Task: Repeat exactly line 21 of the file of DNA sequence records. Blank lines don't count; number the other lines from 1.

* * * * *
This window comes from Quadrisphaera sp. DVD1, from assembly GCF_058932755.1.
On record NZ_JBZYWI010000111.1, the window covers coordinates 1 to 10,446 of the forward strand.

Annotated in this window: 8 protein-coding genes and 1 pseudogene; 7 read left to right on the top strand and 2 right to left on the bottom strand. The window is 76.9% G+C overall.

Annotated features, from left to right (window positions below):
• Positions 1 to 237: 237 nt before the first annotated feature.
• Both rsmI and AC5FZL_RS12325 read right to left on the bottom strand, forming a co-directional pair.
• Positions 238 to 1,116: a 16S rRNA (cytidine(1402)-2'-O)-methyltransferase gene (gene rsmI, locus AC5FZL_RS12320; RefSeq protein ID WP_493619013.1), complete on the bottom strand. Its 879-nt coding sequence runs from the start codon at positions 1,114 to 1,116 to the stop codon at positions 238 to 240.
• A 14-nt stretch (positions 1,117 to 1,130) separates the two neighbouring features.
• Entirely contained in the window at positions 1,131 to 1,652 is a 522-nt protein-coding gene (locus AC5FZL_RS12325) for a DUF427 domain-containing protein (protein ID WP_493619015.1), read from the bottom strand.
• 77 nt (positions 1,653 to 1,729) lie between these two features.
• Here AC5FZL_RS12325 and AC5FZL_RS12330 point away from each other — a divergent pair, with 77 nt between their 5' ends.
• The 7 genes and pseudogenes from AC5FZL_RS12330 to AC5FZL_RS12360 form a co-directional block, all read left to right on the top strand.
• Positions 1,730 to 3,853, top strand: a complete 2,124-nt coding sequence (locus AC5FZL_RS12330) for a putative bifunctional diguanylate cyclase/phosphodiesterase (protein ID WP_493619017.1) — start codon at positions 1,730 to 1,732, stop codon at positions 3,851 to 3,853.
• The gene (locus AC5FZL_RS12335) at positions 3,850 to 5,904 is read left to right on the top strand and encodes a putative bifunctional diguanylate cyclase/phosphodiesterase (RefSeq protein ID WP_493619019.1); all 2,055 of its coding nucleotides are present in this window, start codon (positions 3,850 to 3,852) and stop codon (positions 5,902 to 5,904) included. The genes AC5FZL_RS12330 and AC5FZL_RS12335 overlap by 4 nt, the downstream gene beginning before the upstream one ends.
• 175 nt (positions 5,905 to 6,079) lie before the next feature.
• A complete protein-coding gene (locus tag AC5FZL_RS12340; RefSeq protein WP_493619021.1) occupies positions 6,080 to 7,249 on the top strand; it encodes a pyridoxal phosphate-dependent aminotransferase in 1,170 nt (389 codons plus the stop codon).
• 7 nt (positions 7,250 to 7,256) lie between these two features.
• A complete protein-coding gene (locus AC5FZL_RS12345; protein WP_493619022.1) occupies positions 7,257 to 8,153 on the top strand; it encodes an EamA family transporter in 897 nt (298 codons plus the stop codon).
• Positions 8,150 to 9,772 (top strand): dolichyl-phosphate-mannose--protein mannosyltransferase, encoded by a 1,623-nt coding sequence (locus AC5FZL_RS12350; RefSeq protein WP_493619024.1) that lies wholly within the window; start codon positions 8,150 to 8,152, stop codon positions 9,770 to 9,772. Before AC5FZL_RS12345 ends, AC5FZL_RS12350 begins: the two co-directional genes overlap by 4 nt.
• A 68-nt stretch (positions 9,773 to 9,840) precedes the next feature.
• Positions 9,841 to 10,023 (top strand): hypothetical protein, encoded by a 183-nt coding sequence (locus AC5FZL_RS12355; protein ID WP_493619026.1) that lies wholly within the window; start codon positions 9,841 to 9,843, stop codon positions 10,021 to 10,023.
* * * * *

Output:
• Positions 9,841 to 10,023 (top strand): hypothetical protein, encoded by a 183-nt coding sequence (locus AC5FZL_RS12355; protein ID WP_493619026.1) that lies wholly within the window; start codon positions 9,841 to 9,843, stop codon positions 10,021 to 10,023.